New research from Tel Aviv University may make it possible for amputated or lost limbs to grow back on their own in much the same manner as the proverbial lizard's tail.
Prof. Meital Zilberman of TAU's Department of Biomedical Engineering has developed a new biologically active "scaffold" made from soluble fibers, which may help humans replace lost or missing bone. With more research, she says, it could also serve as the basic technology for regenerating other types of human tissues, including muscle, arteries, and skin.
"The bioactive agents that spur bone and tissue to regenerate are available to us. The problem is that no technology has been able to effectively deliver them to the tissue surrounding that missing bone," says Prof. Zilberman. Her artificial and flexible scaffolding connects tissues together as it releases growth-stimulating drugs to the place where new bone or tissue is needed ― like the scaffolding that surrounds an existing building when additions to that building are made.
Scientific peer-reviewed research on this scaffold fiber has appeared in a number of journals, including Acta Biomaterialia,
and is currently being licensed through Ramot, TAU's technology transfer company.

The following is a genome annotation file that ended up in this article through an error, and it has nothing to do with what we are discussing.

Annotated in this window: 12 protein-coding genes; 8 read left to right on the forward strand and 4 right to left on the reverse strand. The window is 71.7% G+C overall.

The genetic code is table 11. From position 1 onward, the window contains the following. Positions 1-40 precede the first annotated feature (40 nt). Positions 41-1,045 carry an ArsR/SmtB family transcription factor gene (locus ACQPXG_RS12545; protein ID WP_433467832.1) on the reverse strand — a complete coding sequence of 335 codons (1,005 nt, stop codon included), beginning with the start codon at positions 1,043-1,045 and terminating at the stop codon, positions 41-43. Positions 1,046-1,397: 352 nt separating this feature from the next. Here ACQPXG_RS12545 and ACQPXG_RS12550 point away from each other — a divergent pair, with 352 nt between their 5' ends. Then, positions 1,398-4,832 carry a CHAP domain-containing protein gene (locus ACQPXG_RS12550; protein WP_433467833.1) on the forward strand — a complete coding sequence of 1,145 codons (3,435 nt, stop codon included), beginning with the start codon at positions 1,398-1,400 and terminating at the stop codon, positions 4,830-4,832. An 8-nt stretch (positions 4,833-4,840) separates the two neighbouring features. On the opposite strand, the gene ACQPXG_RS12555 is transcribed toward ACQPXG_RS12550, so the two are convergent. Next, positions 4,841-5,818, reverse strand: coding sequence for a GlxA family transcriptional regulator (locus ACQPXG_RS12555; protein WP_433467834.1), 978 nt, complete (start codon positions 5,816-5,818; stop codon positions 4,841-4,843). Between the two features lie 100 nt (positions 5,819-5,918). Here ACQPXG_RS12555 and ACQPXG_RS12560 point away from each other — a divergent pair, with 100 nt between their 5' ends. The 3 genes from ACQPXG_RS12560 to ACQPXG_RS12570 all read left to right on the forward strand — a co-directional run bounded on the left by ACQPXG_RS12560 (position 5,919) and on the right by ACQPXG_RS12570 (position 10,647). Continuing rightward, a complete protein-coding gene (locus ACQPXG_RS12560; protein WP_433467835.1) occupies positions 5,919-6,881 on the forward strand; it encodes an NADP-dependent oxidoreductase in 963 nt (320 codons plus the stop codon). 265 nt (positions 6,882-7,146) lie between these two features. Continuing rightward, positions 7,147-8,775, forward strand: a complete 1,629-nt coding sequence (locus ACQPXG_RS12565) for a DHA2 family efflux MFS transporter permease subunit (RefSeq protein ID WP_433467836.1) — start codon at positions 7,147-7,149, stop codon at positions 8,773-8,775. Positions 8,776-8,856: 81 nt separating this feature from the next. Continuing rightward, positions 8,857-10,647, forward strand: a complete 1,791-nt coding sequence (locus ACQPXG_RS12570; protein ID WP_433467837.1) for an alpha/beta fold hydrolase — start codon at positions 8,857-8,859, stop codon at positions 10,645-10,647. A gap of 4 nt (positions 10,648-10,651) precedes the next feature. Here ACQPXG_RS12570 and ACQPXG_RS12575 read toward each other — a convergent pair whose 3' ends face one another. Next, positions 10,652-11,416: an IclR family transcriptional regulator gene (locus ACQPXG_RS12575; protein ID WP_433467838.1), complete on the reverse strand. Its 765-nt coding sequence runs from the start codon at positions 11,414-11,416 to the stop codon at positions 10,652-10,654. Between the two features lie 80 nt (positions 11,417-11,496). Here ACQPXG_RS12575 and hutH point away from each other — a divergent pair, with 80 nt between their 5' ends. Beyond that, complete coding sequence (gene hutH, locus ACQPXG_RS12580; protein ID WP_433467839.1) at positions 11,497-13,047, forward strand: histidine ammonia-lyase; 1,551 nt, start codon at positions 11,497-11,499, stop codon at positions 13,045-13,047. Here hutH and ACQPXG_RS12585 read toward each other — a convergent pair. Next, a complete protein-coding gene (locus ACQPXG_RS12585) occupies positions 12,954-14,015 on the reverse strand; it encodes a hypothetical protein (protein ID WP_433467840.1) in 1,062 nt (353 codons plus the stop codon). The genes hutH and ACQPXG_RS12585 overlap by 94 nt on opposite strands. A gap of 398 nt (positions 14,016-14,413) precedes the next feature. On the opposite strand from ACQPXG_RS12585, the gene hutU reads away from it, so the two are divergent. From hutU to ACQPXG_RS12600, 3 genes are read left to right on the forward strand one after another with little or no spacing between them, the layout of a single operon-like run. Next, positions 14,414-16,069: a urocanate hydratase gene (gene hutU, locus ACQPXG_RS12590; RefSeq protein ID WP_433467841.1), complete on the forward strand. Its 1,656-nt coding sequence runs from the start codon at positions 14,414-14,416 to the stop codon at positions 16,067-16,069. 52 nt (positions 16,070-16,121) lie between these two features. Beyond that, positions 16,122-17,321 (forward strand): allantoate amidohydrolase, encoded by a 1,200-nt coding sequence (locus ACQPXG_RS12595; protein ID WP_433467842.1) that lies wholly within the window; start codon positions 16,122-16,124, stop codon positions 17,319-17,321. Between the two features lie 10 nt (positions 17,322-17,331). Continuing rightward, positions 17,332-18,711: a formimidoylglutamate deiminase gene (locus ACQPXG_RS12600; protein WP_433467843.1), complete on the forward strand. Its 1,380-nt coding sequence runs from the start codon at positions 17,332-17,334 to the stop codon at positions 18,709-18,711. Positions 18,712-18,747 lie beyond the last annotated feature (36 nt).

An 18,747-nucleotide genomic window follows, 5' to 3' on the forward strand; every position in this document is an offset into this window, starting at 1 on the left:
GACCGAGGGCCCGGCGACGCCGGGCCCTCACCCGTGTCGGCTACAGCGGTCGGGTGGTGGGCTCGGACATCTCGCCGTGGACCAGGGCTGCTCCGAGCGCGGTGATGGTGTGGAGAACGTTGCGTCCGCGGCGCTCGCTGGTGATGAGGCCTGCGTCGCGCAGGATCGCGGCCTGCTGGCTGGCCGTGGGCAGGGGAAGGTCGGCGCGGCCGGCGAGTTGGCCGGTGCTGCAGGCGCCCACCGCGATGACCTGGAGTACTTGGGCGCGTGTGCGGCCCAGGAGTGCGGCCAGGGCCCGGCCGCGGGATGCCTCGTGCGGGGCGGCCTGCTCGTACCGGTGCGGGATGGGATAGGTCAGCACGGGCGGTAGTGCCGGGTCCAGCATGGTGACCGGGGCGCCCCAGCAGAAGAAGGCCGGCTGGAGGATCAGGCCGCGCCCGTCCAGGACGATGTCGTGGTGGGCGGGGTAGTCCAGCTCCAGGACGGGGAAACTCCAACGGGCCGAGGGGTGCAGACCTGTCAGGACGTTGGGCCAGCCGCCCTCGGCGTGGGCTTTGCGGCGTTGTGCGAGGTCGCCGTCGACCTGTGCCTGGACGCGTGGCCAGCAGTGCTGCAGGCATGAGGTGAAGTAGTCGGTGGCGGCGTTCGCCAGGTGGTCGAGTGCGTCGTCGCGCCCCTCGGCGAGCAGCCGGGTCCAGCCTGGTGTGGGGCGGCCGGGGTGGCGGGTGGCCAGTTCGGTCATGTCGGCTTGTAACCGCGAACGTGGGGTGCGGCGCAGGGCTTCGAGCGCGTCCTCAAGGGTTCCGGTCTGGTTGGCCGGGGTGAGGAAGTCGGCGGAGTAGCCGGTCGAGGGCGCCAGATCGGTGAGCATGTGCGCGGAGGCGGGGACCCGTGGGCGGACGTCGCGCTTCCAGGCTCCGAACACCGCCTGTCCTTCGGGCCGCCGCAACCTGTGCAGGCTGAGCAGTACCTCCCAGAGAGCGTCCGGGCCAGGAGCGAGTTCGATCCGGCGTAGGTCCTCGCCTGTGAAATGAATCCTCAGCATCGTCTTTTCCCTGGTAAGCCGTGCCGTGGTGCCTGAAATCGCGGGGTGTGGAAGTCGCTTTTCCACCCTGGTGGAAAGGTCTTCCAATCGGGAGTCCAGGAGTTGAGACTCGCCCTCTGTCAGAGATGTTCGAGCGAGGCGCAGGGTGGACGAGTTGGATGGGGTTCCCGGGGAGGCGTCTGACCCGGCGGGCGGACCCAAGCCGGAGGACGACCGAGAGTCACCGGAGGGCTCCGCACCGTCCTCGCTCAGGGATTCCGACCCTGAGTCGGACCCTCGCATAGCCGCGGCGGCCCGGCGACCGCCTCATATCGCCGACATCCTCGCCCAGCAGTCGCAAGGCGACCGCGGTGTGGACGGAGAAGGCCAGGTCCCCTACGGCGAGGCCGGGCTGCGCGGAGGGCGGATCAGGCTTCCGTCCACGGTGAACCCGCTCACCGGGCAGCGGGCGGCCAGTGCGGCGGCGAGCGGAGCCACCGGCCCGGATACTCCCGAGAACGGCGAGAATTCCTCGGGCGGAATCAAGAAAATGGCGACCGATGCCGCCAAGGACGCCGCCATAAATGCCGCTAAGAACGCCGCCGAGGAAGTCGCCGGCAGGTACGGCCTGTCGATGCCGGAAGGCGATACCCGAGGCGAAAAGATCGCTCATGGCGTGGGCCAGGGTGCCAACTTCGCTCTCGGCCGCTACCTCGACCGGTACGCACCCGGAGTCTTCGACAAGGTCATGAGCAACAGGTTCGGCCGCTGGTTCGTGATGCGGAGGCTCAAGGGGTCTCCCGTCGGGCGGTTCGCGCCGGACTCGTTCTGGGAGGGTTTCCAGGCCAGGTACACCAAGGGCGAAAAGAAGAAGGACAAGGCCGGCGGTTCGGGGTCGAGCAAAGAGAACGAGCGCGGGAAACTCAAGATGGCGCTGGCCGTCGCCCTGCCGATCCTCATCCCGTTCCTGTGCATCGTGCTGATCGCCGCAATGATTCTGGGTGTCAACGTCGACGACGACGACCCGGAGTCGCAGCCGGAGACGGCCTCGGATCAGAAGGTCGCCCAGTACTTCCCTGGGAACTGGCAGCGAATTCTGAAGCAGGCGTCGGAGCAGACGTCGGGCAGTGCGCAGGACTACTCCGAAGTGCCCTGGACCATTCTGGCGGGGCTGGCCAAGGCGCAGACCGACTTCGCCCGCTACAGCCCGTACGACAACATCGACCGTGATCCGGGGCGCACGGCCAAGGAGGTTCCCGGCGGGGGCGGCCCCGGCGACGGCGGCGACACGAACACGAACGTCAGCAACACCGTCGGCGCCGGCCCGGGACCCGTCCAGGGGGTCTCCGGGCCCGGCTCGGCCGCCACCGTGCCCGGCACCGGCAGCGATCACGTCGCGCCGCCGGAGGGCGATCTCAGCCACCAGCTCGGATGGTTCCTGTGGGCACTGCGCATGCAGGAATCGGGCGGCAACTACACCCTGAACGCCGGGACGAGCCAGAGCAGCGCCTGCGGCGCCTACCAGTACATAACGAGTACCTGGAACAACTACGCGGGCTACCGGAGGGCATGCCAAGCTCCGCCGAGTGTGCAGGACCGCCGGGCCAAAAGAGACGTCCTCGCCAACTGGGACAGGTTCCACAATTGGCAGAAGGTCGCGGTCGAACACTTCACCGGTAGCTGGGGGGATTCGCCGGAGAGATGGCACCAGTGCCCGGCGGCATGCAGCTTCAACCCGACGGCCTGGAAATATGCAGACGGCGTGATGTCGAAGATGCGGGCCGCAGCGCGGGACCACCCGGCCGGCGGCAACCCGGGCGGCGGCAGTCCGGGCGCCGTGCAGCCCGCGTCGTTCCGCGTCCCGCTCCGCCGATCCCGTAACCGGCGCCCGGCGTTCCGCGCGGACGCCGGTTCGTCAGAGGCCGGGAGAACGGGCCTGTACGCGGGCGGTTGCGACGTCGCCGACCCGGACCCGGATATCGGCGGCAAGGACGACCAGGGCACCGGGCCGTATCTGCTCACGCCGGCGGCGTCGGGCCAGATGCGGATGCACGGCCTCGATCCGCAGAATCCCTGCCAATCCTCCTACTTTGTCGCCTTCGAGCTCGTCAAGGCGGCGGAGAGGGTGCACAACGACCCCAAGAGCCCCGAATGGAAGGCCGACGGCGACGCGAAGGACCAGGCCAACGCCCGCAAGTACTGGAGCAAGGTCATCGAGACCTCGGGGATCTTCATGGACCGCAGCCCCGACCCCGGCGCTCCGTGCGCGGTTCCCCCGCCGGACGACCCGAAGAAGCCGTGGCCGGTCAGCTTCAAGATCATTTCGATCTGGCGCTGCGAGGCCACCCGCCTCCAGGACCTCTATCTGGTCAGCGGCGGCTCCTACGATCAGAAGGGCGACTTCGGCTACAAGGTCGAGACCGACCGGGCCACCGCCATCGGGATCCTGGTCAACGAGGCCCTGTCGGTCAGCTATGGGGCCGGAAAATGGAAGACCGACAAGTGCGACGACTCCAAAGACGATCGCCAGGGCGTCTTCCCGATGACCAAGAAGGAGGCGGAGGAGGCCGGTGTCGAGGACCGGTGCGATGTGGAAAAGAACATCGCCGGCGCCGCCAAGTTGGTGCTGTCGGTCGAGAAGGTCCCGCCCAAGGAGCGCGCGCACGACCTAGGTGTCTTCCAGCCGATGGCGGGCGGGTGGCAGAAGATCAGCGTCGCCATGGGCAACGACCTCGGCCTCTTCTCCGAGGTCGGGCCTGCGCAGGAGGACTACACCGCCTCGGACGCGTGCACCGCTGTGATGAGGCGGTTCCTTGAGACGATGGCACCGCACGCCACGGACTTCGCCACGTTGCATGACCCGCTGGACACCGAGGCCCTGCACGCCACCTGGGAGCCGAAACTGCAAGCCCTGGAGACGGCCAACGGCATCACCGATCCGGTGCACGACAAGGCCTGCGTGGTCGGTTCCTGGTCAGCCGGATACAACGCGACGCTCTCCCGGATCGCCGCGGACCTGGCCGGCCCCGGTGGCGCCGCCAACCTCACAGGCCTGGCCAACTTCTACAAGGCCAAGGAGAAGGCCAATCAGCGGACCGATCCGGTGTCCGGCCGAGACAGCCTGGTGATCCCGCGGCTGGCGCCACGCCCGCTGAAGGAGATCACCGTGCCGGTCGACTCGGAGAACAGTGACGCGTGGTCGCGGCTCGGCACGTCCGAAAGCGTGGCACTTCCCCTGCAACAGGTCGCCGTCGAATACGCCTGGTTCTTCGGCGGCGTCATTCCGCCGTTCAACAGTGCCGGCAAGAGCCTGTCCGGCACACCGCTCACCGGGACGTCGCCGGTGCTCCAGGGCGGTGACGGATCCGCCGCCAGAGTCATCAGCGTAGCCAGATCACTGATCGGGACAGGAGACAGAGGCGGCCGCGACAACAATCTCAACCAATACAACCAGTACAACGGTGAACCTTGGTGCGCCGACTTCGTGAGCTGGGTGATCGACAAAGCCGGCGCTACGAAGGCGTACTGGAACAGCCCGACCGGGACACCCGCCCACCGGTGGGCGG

The invention, which does not yet have a name, could be used to restore missing bone in a limb lost in an accident, or repair receded jawbones necessary to secure dental implants, says Prof. Zilberman. The scaffold can be shaped so the bone will grow into the proper form. After a period of time, the fibers can be programmed to dissolve, leaving no trace.
Her technology also has potential uses in cosmetic surgery. Instead of silicon implants to square the chin or raise cheekbones, the technology can be used to "grow your own" cheekbones or puffy lips. But Prof. Zilberman says it's far too early to think of such uses. She first started her work in biomaterials at the UT Southwestern Medical Center at Dallas, Texas, and currently is concentrating on various medical applications. One of them intends to make dental implants more effective. She envisions applying the invention to organ tissue regeneration in the future.